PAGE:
The Law and Dangerous Dogs

The Law and Dangerous Dogs

Any dog is dangerously out of control if:
• it hurts a person, or
• it behaves in a way that makes
a person worried that it might
injure them.
The law applies everywhere the general
public goes and anywhere your
dog goes where it is not supposed allowed.
The maximum penalty for allowing a
dog you own or are in charge of to be
dangerously out of control is two years’
imprisonment, or a fine, or both.
In addition, if your dog is dangerously out
of control in its own home or garden then
the police or anyone else that is worried
about the dog being a risk could also seek a
control order.
If your dog injures another person’s
animal, or an owner of an animal
reasonably believes that they could be
injured if they intervened to protect their
animal from your dog, then an offence may
be committed.
If you do not keep your dog under control,
your dog could be destroyed and you could
be banned from keeping any further dog.
Or you might be ordered to keep your
dog muzzled when taking it for a walk.
If you use your dog to injure someone then
you may be charged with malicious
wounding. The maximum penalty for this is
five years’ imprisonment.

Whether your dog is a banned type depends
on what your dog actually looks like, rather
than the breed or name by which it is called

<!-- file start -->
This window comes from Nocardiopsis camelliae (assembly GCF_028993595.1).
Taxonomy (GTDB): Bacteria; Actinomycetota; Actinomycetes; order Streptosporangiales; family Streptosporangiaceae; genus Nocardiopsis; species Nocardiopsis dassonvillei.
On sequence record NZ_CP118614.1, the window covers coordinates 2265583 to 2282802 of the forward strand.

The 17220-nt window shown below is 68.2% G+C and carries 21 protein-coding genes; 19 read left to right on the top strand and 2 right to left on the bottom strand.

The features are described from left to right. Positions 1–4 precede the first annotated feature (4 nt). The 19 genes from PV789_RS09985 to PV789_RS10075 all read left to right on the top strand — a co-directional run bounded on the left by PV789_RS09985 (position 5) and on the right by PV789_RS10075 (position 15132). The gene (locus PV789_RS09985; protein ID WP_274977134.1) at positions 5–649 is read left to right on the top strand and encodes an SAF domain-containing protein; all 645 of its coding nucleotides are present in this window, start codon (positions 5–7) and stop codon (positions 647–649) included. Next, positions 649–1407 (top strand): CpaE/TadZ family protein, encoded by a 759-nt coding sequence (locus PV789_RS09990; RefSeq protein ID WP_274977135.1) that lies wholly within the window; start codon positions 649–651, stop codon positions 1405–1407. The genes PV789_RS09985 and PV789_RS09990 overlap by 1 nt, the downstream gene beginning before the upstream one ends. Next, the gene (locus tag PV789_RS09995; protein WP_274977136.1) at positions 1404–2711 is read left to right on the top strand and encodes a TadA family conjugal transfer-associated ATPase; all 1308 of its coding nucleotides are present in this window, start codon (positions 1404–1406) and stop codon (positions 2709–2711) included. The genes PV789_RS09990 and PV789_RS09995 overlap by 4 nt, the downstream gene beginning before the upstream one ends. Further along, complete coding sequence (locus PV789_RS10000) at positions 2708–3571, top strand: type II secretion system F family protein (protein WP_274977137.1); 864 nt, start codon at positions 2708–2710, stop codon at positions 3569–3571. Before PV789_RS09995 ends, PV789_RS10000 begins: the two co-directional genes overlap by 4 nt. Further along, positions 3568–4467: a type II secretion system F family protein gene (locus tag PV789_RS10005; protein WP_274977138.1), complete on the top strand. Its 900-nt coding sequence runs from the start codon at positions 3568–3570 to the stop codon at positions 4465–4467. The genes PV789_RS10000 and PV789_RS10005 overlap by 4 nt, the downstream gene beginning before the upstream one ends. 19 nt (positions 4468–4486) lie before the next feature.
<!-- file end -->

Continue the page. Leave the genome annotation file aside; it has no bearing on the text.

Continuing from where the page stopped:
(whether a crossbreed or not).
The law refers to four kinds of dog which
are banned:
• Pit Bull Terrier
• Japanese Tosa
• Dogo Argentino
• Fila Braziliero
While it is the characteristics of a dog which
are most important in judging whether it is
banned, such dogs may be called by a
number of names.
Pit Bull type dogs can be called:
• American Staffordshire Terriers
(Am Staffs)
• Irish Staffordshire Bull Terrier (ISBT)
• Irish Blue or Red Nose
Also, some kinds of American Bulldogs have
been found to be Pit Bulls.
Descriptions of the banned types are on the
Defra website. The address is at the bottom
of this factsheet.
If your dog fits one of the descriptions, it
may be treated as a banned type no matter
what type or breed its parents were.
You may not own, breed from, sell,
give away or abandon any banned dog.
The police may confiscate your dog if they think
it is a banned type.
The maximum penalty for possessing a
banned dog is a fine of £5,000, or six
months’ imprisonment, or both.
Some of these dogs can be exempted from
the ban, but only where a court gives
permission for this. For more information
about this exemption, please visit the
Defra website.

The police
Should be contacted concerning
dangerous or banned dogs
• The local authority
Where a dog is being a nuisance
or appears to be a stray
For more information about the
laws on dangerous dogs, go to
or contact Defra on 08459 33 55 77
or by e-mail:

Share this post

Leave a Reply

Your email address will not be published. Required fields are marked *